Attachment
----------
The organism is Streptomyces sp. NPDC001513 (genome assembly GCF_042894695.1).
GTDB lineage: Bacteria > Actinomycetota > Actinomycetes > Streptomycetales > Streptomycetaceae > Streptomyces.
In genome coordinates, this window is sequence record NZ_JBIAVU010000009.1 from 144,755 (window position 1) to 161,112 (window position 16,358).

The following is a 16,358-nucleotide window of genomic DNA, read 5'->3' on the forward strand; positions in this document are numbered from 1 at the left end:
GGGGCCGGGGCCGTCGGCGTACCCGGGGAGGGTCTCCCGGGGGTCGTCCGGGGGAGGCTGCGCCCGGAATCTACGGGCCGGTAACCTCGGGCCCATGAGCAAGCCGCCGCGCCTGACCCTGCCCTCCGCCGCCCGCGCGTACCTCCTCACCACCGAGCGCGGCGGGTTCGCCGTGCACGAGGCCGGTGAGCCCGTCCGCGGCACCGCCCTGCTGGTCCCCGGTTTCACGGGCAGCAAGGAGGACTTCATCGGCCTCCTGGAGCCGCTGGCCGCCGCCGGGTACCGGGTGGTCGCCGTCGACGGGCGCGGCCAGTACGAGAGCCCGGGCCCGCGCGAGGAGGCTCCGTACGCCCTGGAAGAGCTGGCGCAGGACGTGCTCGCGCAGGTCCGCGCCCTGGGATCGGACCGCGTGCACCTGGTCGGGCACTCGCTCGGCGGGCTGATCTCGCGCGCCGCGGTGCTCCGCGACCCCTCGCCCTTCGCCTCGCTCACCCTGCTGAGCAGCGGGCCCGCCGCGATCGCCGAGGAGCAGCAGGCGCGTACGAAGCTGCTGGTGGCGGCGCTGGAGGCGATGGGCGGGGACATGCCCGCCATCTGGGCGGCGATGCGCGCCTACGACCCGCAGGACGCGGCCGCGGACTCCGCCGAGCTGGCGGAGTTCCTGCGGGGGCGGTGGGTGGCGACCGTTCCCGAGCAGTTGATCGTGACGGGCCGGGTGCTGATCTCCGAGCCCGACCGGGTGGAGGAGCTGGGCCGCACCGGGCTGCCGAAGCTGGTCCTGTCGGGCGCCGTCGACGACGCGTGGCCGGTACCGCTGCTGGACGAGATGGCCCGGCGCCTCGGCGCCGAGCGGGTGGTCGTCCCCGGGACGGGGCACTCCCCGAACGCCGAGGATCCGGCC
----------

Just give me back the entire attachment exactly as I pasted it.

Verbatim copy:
The organism is Streptomyces sp. NPDC001513 (genome assembly GCF_042894695.1).
GTDB lineage: Bacteria > Actinomycetota > Actinomycetes > Streptomycetales > Streptomycetaceae > Streptomyces.
In genome coordinates, this window is sequence record NZ_JBIAVU010000009.1 from 144,755 (window position 1) to 161,112 (window position 16,358).

The following is a 16,358-nucleotide window of genomic DNA, read 5'->3' on the forward strand; positions in this document are numbered from 1 at the left end:
GGGGCCGGGGCCGTCGGCGTACCCGGGGAGGGTCTCCCGGGGGTCGTCCGGGGGAGGCTGCGCCCGGAATCTACGGGCCGGTAACCTCGGGCCCATGAGCAAGCCGCCGCGCCTGACCCTGCCCTCCGCCGCCCGCGCGTACCTCCTCACCACCGAGCGCGGCGGGTTCGCCGTGCACGAGGCCGGTGAGCCCGTCCGCGGCACCGCCCTGCTGGTCCCCGGTTTCACGGGCAGCAAGGAGGACTTCATCGGCCTCCTGGAGCCGCTGGCCGCCGCCGGGTACCGGGTGGTCGCCGTCGACGGGCGCGGCCAGTACGAGAGCCCGGGCCCGCGCGAGGAGGCTCCGTACGCCCTGGAAGAGCTGGCGCAGGACGTGCTCGCGCAGGTCCGCGCCCTGGGATCGGACCGCGTGCACCTGGTCGGGCACTCGCTCGGCGGGCTGATCTCGCGCGCCGCGGTGCTCCGCGACCCCTCGCCCTTCGCCTCGCTCACCCTGCTGAGCAGCGGGCCCGCCGCGATCGCCGAGGAGCAGCAGGCGCGTACGAAGCTGCTGGTGGCGGCGCTGGAGGCGATGGGCGGGGACATGCCCGCCATCTGGGCGGCGATGCGCGCCTACGACCCGCAGGACGCGGCCGCGGACTCCGCCGAGCTGGCGGAGTTCCTGCGGGGGCGGTGGGTGGCGACCGTTCCCGAGCAGTTGATCGTGACGGGCCGGGTGCTGATCTCCGAGCCCGACCGGGTGGAGGAGCTGGGCCGCACCGGGCTGCCGAAGCTGGTCCTGTCGGGCGCCGTCGACGACGCGTGGCCGGTACCGCTGCTGGACGAGATGGCCCGGCGCCTCGGCGCCGAGCGGGTGGTCGTCCCCGGGACGGGGCACTCCCCGAACGCCGAGGATCCGGCC